Could Tax Swap Address Spiking Property Taxes?

City collab with AISD could aid homeowners

Austin ISD's projected "recapture" payments ($537 million in property tax collections sent to the state for redistribution to other districts) are estimated for FY 2018 to considerably exceed all of the city of Austin's property tax revenues (estimated at $454 million), and to continue to rise rapidly, reaching more than $800 million in FY 2021.

In a Wednesday morning work session, city budget staff presented to City Council a potential "tax swap" with Austin ISD, as a means to address spiking local property taxes as well as maintaining education-related programs that the school district finds increasingly unaffordable, because of the scale of "recapture" payments to the state. In order to continue considering the idea while debating the proposed budget, Council voted to set the theoretical "maximum" property tax rate at 46.51 cents per $100 of taxable value (2 cents higher than the current rollback rate of 44.51 cents).

At this point, the swap is still only a proposal under discussion prior to adoption of the FY 2018 city budget. As described by staff, the city would raise its property tax rate a certain amount – the figure offered for consideration is 2 cents – allowing AISD to lower its rate a corresponding amount, thereby mitigating the amount marked for recapture. Any such levy would almost certainly trigger a "rollback election," and city officials would have to persuade the voters that the increase by the city would in fact result in an overall reduction of property tax payments from city residents.

The proposal was laid out at Wednesday's Council work session because state deadlines require Council to determine and announce the potential "maximum" property tax rate weeks in advance of the formal Sept­ember budget adoption. In a Tuesday briefing for reporters prior to the work session, Mayor Steve Adler acknowledged "there are a lot of moving parts" to a tax swap, and that he has "no position" on the proposal pending staff layout of the details and further Council discussion. He said state law does contemplate tax swaps among jurisdictions, as long as the services contemplated overlap in some way – for example, the city's previous underwriting of parent support specialists and afterschool programs that also benefit AISD. Council has previously directed staff to explore the possibilities, and the legal and financial implications, and this proposal now becomes part of the budget preparation discussions.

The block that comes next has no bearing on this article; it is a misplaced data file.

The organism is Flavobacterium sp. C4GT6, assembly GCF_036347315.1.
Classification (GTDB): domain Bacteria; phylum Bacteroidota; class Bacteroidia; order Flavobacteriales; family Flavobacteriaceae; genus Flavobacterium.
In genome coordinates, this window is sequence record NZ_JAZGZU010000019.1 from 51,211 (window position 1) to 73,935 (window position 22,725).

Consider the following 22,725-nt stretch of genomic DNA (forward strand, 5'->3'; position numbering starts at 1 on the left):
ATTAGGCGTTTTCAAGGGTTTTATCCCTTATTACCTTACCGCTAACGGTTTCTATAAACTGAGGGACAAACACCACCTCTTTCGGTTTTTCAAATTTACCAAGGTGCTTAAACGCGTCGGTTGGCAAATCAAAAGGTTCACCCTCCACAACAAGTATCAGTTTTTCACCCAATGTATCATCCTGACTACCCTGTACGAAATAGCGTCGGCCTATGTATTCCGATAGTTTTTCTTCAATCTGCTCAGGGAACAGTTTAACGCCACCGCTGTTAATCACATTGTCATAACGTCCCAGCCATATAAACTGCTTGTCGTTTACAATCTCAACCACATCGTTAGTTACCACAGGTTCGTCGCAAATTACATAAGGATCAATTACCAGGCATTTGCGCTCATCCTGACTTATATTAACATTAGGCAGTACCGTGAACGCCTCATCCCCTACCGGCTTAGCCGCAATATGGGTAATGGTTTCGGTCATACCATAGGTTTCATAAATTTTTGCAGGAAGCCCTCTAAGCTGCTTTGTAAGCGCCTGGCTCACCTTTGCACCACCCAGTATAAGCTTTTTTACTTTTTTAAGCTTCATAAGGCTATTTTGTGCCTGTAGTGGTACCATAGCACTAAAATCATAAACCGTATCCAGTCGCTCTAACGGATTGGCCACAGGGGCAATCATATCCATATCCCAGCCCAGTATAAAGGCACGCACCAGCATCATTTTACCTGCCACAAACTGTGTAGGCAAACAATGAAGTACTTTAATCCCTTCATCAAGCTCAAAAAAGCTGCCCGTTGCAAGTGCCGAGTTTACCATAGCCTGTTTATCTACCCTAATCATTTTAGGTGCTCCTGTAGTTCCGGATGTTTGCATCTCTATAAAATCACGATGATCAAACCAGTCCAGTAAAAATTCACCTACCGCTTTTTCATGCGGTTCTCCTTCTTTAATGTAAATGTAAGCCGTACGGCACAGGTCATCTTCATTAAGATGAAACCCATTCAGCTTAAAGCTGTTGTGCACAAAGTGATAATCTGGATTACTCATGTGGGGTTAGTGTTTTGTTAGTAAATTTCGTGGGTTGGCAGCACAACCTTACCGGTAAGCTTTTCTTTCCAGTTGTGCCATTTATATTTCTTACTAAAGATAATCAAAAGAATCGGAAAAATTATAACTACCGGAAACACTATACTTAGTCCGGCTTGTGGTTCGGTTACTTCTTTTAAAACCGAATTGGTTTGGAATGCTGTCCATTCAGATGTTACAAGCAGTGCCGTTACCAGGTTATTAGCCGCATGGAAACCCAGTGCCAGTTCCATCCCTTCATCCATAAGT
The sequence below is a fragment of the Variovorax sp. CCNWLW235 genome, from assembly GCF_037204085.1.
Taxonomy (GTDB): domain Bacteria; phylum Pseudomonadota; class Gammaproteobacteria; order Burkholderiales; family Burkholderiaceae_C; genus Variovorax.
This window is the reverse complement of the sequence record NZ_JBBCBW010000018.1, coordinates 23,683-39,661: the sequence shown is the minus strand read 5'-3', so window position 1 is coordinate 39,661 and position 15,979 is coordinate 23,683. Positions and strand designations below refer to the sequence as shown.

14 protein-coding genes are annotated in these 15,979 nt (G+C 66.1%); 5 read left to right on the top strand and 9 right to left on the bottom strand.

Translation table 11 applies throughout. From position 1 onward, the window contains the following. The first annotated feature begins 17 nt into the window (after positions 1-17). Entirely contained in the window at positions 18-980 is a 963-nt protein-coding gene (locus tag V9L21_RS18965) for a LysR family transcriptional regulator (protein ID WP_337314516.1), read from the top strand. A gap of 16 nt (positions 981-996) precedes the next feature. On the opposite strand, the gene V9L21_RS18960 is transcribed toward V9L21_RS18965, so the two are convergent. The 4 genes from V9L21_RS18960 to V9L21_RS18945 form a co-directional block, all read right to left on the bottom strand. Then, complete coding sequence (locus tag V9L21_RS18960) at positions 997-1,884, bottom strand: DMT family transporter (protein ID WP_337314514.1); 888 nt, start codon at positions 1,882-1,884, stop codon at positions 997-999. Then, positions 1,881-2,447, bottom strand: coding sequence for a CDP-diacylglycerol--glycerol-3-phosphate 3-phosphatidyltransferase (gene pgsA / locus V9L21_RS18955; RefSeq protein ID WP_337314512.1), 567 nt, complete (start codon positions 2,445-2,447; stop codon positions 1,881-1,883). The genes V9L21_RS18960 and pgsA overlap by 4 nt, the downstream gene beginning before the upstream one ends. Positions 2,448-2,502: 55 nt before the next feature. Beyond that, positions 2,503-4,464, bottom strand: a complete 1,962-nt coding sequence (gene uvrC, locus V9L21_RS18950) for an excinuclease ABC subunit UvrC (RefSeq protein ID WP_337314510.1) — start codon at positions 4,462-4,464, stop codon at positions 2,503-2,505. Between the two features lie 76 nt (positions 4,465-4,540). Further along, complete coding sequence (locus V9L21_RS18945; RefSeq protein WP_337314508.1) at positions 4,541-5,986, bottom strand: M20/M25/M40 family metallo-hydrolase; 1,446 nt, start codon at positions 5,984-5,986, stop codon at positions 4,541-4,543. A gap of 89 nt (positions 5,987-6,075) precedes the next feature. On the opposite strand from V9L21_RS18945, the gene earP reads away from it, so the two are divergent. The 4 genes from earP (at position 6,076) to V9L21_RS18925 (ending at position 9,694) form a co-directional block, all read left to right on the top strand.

"I don't know what the potential dollar amounts are," said the mayor, "and I don't yet have an opinion on whether we should take this step. But we are a creative and innovative city, and we need to consider every strategy to decrease the burden of property taxes."

Adler reiterated that the increasing burden of the "state property tax" is not sustainable, and called again for the Legislature to address public school finance. "The only thing everybody in the state agrees we should do is fix public school finance," he said. "And that's the one thing this Legislature is not doing."

Got something to say on the subject? Send a letter to the editor.

A note to readers: Bold and uncensored, The Austin Chronicle has been Austin’s independent news source for over 40 years, expressing the community’s political and environmental concerns and supporting its active cultural scene. Now more than ever, we need your support to continue supplying Austin with independent, free press. If real news is important to you, please consider making a donation of $5, $10 or whatever you can afford, to help keep our journalism on stands.

Support the Chronicle  

More City Council
Who Will Be the New Council Voice for District 9?
Who Will Be the New Council Voice for District 9?
Eight candidates vie for Austin's most powerful YIMBYs and NIMBYs

Austin Sanders, Oct. 28, 2022

Can Council Get Its Sh*t Done by 10pm?
Can Council Get Its Sh*t Done by 10pm?
Austin City Council addresses a 93-item agenda Sept. 15 and aims to end by 10pm rather than voting to extend the meeting

Austin Sanders, Sept. 16, 2022

More by Michael King
Point Austin: The Abbott and GOP Project Is an Exercise in Brute Political Cynicism
Point Austin: The Abbott and GOP Project Is an Exercise in Brute Political Cynicism
What’s at stake in Texas

June 12, 2024

Point Austin: Everything Old Is New Again
Point Austin: Everything Old Is New Again
The long, honorable history of students “disturbing the war”

May 4, 2024


City Council, Austin ISD, Steve Adler

One click gets you all the newsletters listed below

Breaking news, arts coverage, and daily events

Keep up with happenings around town

Kevin Curtin's bimonthly cannabis musings

Austin's queerest news and events

Eric Goodman's Austin FC column, other soccer news

Information is power. Support the free press, so we can support Austin.   Support the Chronicle